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News Analysis: Putin's annual address confident in foreign policy, firm on domestic issues

English.news.cn   2013-12-13 04:49:48            

MOSCOW, Dec. 12 (Xinhua) -- Rather than to be sensational, Russian President Vladimir Putin's annual state of nation address on Thursday featured pragmatic confidence and determination in unveiling pains and gains in domestic and foreign affairs in the past year, local experts say.

Noting Moscow's positive role in diplomacy over the Iran nuclear issue and the Syria crisis, Putin said Russia aspired to become a global leader without imposing its values by force to anyone.

He said Russia's actions on these issues have been resolute, well-judged and reasonable, and that Russia has never put either its own interests and security or global security in danger, which is the way a mature and responsible power should act.

"Putin wants Russia to be among the countries which shape the world order not by imposing someone's model of development, but through finding consensus," Fedor Lukyanov, chief editor of the Russia in Global Affairs magazine, told Xinhua.

In 2013, Lukyanov said, Russia has demonstrated that it had more capabilities to pursue its policy than some countries that are more or less militarily or economically superior to it.

"Russia's consistency in Syrian and Iranian problems, its courageous behavior in (Edward) Snowden's saga have gained Moscow very serious respect in the world," he said. "Russia showed that peaceful diplomacy could be a resource more important than military power."

Firm as he has always been, Putin said Moscow would not allow anyone to achieve military superiority over it, saying "Russia will respond to any challenges, both political and technological ones."

He even said the defense spending would reach 23 trillion rubles (about 705 billion U.S. dollars) in the next decade.

Meanwhile, it by no means indicated that Putin was belligerent, said Andrei Kortunov, director of the Russian International Affairs Council.

"Global leadership is a combination of a country's military might and its ability to influence the global and regional events by diplomatic means," Kortunov said.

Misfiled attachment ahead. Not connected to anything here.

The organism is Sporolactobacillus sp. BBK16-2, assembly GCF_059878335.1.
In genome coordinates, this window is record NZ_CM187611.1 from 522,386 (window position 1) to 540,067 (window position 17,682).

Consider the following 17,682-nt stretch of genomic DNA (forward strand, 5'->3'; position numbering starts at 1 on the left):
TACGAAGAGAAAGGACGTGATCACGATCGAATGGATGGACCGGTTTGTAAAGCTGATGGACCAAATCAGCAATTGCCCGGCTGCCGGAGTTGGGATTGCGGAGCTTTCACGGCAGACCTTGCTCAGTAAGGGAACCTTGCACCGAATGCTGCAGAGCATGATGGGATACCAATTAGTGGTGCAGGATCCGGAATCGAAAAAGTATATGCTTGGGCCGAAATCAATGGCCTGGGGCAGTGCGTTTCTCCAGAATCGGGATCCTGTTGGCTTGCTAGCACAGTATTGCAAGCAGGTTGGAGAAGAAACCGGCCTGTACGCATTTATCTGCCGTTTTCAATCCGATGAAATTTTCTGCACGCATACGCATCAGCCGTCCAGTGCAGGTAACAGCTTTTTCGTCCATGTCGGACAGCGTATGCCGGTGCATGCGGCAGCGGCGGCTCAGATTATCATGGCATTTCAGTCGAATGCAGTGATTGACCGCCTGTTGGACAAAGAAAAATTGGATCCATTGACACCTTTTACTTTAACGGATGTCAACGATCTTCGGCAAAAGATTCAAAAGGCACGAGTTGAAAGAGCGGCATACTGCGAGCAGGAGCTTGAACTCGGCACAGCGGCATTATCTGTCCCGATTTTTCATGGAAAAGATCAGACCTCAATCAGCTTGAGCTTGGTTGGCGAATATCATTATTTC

He believes Moscow was ready for joint work with all its partners to provide equal and undivided security for all, to achieve what Putin called "shared success."

The experts agreed that Putin chose to unveil domestic economic and ethnic problems "as frankly and brutally as he can."

On one hand, he complained that the reforms set in a series of Presidential decrees signed last May have been taking " unacceptably long," saying, "Either something is being done to cause a negative response in society, or nothing is being done at all."

On the other hand, he declined to revise the goals of Russia's socio-economic development set in the May decrees, urging for " real work ... and clearly set budgets and other priorities."

"Putin slammed the federal government for poor work but he also, in effect, has shifted the burden of implementing these decrees to the regional heads," Yuri Malev, professor in the Moscow State Institute for International Affairs, told Xinhua.

"He said certain programs were not within responsibility of the federal centers and made it clear that the federal government isn' t going to allocate money in the current conditions," Malev said.

The expert said governors who gathered in the Kremlin replied with "defensive laugh" when Putin made the remarks. The president immediately fended off by saying "there is nothing funny."

The experts believe that there will be no drastic shuffle in Putin's diplomacy, famously known as judo diplomacy, but the faltering economy and other social problems may continue to drag his leg.

Editor: Yang Yi
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